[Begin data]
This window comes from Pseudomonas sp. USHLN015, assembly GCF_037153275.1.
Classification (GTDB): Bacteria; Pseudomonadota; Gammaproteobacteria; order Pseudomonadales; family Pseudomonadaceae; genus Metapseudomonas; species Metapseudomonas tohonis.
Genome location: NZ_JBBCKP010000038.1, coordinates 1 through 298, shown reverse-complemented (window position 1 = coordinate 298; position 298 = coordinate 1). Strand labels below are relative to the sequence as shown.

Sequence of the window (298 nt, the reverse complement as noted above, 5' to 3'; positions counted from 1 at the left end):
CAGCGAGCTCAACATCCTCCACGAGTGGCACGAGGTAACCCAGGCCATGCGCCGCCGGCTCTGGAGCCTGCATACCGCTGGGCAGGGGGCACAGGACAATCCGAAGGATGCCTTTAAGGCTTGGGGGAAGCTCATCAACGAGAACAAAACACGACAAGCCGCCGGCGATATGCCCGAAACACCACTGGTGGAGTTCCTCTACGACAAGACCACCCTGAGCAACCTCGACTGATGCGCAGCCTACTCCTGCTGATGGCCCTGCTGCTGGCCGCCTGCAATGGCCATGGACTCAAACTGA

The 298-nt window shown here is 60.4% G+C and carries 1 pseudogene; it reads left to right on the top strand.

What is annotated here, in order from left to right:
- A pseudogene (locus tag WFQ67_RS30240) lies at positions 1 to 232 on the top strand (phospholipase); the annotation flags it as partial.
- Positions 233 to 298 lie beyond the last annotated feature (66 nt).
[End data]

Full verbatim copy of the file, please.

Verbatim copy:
This window comes from Pseudomonas sp. USHLN015, assembly GCF_037153275.1.
Classification (GTDB): Bacteria; Pseudomonadota; Gammaproteobacteria; order Pseudomonadales; family Pseudomonadaceae; genus Metapseudomonas; species Metapseudomonas tohonis.
Genome location: NZ_JBBCKP010000038.1, coordinates 1 through 298, shown reverse-complemented (window position 1 = coordinate 298; position 298 = coordinate 1). Strand labels below are relative to the sequence as shown.

Sequence of the window (298 nt, the reverse complement as noted above, 5' to 3'; positions counted from 1 at the left end):
CAGCGAGCTCAACATCCTCCACGAGTGGCACGAGGTAACCCAGGCCATGCGCCGCCGGCTCTGGAGCCTGCATACCGCTGGGCAGGGGGCACAGGACAATCCGAAGGATGCCTTTAAGGCTTGGGGGAAGCTCATCAACGAGAACAAAACACGACAAGCCGCCGGCGATATGCCCGAAACACCACTGGTGGAGTTCCTCTACGACAAGACCACCCTGAGCAACCTCGACTGATGCGCAGCCTACTCCTGCTGATGGCCCTGCTGCTGGCCGCCTGCAATGGCCATGGACTCAAACTGA

The 298-nt window shown here is 60.4% G+C and carries 1 pseudogene; it reads left to right on the top strand.

What is annotated here, in order from left to right:
- A pseudogene (locus tag WFQ67_RS30240) lies at positions 1 to 232 on the top strand (phospholipase); the annotation flags it as partial.
- Positions 233 to 298 lie beyond the last annotated feature (66 nt).